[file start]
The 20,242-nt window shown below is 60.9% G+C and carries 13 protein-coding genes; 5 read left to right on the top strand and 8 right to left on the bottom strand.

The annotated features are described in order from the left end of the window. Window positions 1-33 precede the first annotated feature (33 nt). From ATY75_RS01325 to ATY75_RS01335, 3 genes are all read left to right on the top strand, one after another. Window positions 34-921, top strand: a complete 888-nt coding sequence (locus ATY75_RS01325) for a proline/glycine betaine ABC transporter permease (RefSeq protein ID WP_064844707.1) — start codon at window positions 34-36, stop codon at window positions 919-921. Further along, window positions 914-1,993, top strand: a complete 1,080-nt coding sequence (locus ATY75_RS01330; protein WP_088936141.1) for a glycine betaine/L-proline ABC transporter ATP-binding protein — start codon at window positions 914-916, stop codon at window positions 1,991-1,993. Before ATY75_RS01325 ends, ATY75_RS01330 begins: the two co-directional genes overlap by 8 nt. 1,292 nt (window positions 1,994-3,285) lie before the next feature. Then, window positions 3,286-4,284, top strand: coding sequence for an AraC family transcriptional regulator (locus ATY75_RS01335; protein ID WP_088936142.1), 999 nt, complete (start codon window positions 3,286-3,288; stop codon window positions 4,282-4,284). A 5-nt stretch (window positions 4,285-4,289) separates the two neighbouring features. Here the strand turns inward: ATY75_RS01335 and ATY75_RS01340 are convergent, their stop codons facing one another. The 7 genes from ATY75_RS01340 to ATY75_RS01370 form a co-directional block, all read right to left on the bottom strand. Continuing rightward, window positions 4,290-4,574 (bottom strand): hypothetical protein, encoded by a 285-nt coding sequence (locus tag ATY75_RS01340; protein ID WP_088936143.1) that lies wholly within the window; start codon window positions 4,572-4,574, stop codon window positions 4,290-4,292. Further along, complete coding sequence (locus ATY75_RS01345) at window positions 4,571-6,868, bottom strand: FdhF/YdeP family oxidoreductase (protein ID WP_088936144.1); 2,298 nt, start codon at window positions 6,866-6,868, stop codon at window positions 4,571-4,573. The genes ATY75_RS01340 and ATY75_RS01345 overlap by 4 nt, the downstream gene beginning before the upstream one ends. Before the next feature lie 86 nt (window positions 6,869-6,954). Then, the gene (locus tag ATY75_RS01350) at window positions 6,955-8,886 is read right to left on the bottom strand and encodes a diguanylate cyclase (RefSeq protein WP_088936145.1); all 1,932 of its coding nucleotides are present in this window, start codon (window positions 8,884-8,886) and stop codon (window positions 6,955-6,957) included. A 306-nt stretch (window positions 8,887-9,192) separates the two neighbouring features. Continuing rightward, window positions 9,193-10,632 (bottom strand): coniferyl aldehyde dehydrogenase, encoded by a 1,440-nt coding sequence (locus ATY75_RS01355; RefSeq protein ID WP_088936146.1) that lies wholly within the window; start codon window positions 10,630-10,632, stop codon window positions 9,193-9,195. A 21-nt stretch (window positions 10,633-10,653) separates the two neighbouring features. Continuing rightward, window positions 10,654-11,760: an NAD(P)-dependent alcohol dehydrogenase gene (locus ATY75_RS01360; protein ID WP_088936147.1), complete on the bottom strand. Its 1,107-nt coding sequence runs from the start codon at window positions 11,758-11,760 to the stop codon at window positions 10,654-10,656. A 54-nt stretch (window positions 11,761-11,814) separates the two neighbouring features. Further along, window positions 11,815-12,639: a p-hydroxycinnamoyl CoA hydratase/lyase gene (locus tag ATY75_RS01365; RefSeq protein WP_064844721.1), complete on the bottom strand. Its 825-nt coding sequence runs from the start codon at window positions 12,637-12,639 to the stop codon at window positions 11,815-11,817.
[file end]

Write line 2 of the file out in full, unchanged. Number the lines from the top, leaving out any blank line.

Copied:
The annotated features are described in order from the left end of the window. Window positions 1-33 precede the first annotated feature (33 nt). From ATY75_RS01325 to ATY75_RS01335, 3 genes are all read left to right on the top strand, one after another. Window positions 34-921, top strand: a complete 888-nt coding sequence (locus ATY75_RS01325) for a proline/glycine betaine ABC transporter permease (RefSeq protein ID WP_064844707.1) — start codon at window positions 34-36, stop codon at window positions 919-921. Further along, window positions 914-1,993, top strand: a complete 1,080-nt coding sequence (locus ATY75_RS01330; protein WP_088936141.1) for a glycine betaine/L-proline ABC transporter ATP-binding protein — start codon at window positions 914-916, stop codon at window positions 1,991-1,993. Before ATY75_RS01325 ends, ATY75_RS01330 begins: the two co-directional genes overlap by 8 nt. 1,292 nt (window positions 1,994-3,285) lie before the next feature. Then, window positions 3,286-4,284, top strand: coding sequence for an AraC family transcriptional regulator (locus ATY75_RS01335; protein ID WP_088936142.1), 999 nt, complete (start codon window positions 3,286-3,288; stop codon window positions 4,282-4,284). A 5-nt stretch (window positions 4,285-4,289) separates the two neighbouring features. Here the strand turns inward: ATY75_RS01335 and ATY75_RS01340 are convergent, their stop codons facing one another. The 7 genes from ATY75_RS01340 to ATY75_RS01370 form a co-directional block, all read right to left on the bottom strand. Continuing rightward, window positions 4,290-4,574 (bottom strand): hypothetical protein, encoded by a 285-nt coding sequence (locus tag ATY75_RS01340; protein ID WP_088936143.1) that lies wholly within the window; start codon window positions 4,572-4,574, stop codon window positions 4,290-4,292. Further along, complete coding sequence (locus ATY75_RS01345) at window positions 4,571-6,868, bottom strand: FdhF/YdeP family oxidoreductase (protein ID WP_088936144.1); 2,298 nt, start codon at window positions 6,866-6,868, stop codon at window positions 4,571-4,573. The genes ATY75_RS01340 and ATY75_RS01345 overlap by 4 nt, the downstream gene beginning before the upstream one ends. Before the next feature lie 86 nt (window positions 6,869-6,954). Then, the gene (locus tag ATY75_RS01350) at window positions 6,955-8,886 is read right to left on the bottom strand and encodes a diguanylate cyclase (RefSeq protein WP_088936145.1); all 1,932 of its coding nucleotides are present in this window, start codon (window positions 8,884-8,886) and stop codon (window positions 6,955-6,957) included. A 306-nt stretch (window positions 8,887-9,192) separates the two neighbouring features. Continuing rightward, window positions 9,193-10,632 (bottom strand): coniferyl aldehyde dehydrogenase, encoded by a 1,440-nt coding sequence (locus ATY75_RS01355; RefSeq protein ID WP_088936146.1) that lies wholly within the window; start codon window positions 10,630-10,632, stop codon window positions 9,193-9,195. A 21-nt stretch (window positions 10,633-10,653) separates the two neighbouring features. Continuing rightward, window positions 10,654-11,760: an NAD(P)-dependent alcohol dehydrogenase gene (locus ATY75_RS01360; protein ID WP_088936147.1), complete on the bottom strand. Its 1,107-nt coding sequence runs from the start codon at window positions 11,758-11,760 to the stop codon at window positions 10,654-10,656. A 54-nt stretch (window positions 11,761-11,814) separates the two neighbouring features. Further along, window positions 11,815-12,639: a p-hydroxycinnamoyl CoA hydratase/lyase gene (locus tag ATY75_RS01365; RefSeq protein WP_064844721.1), complete on the bottom strand. Its 825-nt coding sequence runs from the start codon at window positions 12,637-12,639 to the stop codon at window positions 11,815-11,817.